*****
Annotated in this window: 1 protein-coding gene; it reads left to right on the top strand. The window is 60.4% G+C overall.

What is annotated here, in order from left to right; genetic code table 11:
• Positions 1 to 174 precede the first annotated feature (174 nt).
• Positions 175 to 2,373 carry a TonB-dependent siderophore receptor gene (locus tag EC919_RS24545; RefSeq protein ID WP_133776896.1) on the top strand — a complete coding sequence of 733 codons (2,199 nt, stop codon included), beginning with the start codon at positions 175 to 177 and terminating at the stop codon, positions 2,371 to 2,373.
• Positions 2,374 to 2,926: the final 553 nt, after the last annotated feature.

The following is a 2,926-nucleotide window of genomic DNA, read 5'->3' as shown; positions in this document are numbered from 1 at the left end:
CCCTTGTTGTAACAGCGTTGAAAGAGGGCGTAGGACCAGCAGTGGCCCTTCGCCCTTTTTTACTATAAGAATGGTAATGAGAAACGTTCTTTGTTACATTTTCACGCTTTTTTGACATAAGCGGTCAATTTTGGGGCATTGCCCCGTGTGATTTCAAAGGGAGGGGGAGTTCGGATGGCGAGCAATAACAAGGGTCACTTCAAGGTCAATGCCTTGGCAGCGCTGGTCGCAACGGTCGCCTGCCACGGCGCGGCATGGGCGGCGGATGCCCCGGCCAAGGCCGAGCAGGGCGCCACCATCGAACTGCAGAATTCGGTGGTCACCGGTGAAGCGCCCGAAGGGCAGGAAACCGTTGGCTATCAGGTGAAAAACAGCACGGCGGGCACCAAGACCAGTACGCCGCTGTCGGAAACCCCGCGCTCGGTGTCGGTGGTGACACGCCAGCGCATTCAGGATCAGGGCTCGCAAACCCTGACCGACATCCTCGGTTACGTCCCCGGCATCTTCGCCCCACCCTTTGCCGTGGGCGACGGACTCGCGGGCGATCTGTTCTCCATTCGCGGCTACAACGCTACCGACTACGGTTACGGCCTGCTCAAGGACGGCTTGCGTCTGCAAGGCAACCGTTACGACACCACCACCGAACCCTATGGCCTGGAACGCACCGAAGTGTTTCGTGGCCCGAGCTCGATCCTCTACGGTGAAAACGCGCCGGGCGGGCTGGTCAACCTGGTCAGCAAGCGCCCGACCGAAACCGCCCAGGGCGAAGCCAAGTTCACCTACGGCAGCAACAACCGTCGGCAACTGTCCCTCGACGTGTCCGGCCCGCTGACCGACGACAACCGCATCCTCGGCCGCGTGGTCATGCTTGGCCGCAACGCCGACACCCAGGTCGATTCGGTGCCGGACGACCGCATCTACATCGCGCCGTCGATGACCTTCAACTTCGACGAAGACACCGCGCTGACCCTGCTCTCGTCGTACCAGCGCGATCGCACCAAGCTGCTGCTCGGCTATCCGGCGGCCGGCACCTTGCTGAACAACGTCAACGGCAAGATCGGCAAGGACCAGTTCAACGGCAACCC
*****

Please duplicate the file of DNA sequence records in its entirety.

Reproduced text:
Annotated in this window: 1 protein-coding gene; it reads left to right on the top strand. The window is 60.4% G+C overall.

What is annotated here, in order from left to right; genetic code table 11:
• Positions 1 to 174 precede the first annotated feature (174 nt).
• Positions 175 to 2,373 carry a TonB-dependent siderophore receptor gene (locus tag EC919_RS24545; RefSeq protein ID WP_133776896.1) on the top strand — a complete coding sequence of 733 codons (2,199 nt, stop codon included), beginning with the start codon at positions 175 to 177 and terminating at the stop codon, positions 2,371 to 2,373.
• Positions 2,374 to 2,926: the final 553 nt, after the last annotated feature.

The following is a 2,926-nucleotide window of genomic DNA, read 5'->3' as shown; positions in this document are numbered from 1 at the left end:
CCCTTGTTGTAACAGCGTTGAAAGAGGGCGTAGGACCAGCAGTGGCCCTTCGCCCTTTTTTACTATAAGAATGGTAATGAGAAACGTTCTTTGTTACATTTTCACGCTTTTTTGACATAAGCGGTCAATTTTGGGGCATTGCCCCGTGTGATTTCAAAGGGAGGGGGAGTTCGGATGGCGAGCAATAACAAGGGTCACTTCAAGGTCAATGCCTTGGCAGCGCTGGTCGCAACGGTCGCCTGCCACGGCGCGGCATGGGCGGCGGATGCCCCGGCCAAGGCCGAGCAGGGCGCCACCATCGAACTGCAGAATTCGGTGGTCACCGGTGAAGCGCCCGAAGGGCAGGAAACCGTTGGCTATCAGGTGAAAAACAGCACGGCGGGCACCAAGACCAGTACGCCGCTGTCGGAAACCCCGCGCTCGGTGTCGGTGGTGACACGCCAGCGCATTCAGGATCAGGGCTCGCAAACCCTGACCGACATCCTCGGTTACGTCCCCGGCATCTTCGCCCCACCCTTTGCCGTGGGCGACGGACTCGCGGGCGATCTGTTCTCCATTCGCGGCTACAACGCTACCGACTACGGTTACGGCCTGCTCAAGGACGGCTTGCGTCTGCAAGGCAACCGTTACGACACCACCACCGAACCCTATGGCCTGGAACGCACCGAAGTGTTTCGTGGCCCGAGCTCGATCCTCTACGGTGAAAACGCGCCGGGCGGGCTGGTCAACCTGGTCAGCAAGCGCCCGACCGAAACCGCCCAGGGCGAAGCCAAGTTCACCTACGGCAGCAACAACCGTCGGCAACTGTCCCTCGACGTGTCCGGCCCGCTGACCGACGACAACCGCATCCTCGGCCGCGTGGTCATGCTTGGCCGCAACGCCGACACCCAGGTCGATTCGGTGCCGGACGACCGCATCTACATCGCGCCGTCGATGACCTTCAACTTCGACGAAGACACCGCGCTGACCCTGCTCTCGTCGTACCAGCGCGATCGCACCAAGCTGCTGCTCGGCTATCCGGCGGCCGGCACCTTGCTGAACAACGTCAACGGCAAGATCGGCAAGGACCAGTTCAACGGCAACCC